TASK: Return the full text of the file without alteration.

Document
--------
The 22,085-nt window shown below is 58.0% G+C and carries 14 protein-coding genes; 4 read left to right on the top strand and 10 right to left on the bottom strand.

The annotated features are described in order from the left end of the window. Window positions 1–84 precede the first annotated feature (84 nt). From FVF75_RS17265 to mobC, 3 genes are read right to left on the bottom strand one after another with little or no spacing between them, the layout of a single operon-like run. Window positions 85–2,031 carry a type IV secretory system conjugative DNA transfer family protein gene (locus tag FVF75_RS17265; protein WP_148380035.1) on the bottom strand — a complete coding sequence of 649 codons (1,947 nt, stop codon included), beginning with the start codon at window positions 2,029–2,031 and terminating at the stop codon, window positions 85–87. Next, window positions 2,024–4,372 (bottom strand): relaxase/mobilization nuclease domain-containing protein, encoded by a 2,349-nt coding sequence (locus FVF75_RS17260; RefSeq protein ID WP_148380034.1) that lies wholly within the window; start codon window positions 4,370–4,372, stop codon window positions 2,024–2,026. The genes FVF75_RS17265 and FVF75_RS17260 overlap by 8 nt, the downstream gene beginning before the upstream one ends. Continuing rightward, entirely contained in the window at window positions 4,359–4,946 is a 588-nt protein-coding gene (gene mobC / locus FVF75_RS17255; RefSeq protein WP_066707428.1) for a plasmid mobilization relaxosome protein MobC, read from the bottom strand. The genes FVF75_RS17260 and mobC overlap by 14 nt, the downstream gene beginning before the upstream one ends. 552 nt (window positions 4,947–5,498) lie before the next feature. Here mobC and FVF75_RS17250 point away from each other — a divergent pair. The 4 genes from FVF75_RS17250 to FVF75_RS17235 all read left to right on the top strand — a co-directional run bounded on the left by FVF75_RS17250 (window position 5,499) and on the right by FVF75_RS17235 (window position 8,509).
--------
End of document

The 22,085-nt window shown below is 58.0% G+C and carries 14 protein-coding genes; 4 read left to right on the top strand and 10 right to left on the bottom strand.

The annotated features are described in order from the left end of the window. Window positions 1–84 precede the first annotated feature (84 nt). From FVF75_RS17265 to mobC, 3 genes are read right to left on the bottom strand one after another with little or no spacing between them, the layout of a single operon-like run. Window positions 85–2,031 carry a type IV secretory system conjugative DNA transfer family protein gene (locus tag FVF75_RS17265; protein WP_148380035.1) on the bottom strand — a complete coding sequence of 649 codons (1,947 nt, stop codon included), beginning with the start codon at window positions 2,029–2,031 and terminating at the stop codon, window positions 85–87. Next, window positions 2,024–4,372 (bottom strand): relaxase/mobilization nuclease domain-containing protein, encoded by a 2,349-nt coding sequence (locus FVF75_RS17260; RefSeq protein ID WP_148380034.1) that lies wholly within the window; start codon window positions 4,370–4,372, stop codon window positions 2,024–2,026. The genes FVF75_RS17265 and FVF75_RS17260 overlap by 8 nt, the downstream gene beginning before the upstream one ends. Continuing rightward, entirely contained in the window at window positions 4,359–4,946 is a 588-nt protein-coding gene (gene mobC / locus FVF75_RS17255; RefSeq protein WP_066707428.1) for a plasmid mobilization relaxosome protein MobC, read from the bottom strand. The genes FVF75_RS17260 and mobC overlap by 14 nt, the downstream gene beginning before the upstream one ends. 552 nt (window positions 4,947–5,498) lie before the next feature. Here mobC and FVF75_RS17250 point away from each other — a divergent pair. The 4 genes from FVF75_RS17250 to FVF75_RS17235 all read left to right on the top strand — a co-directional run bounded on the left by FVF75_RS17250 (window position 5,499) and on the right by FVF75_RS17235 (window position 8,509).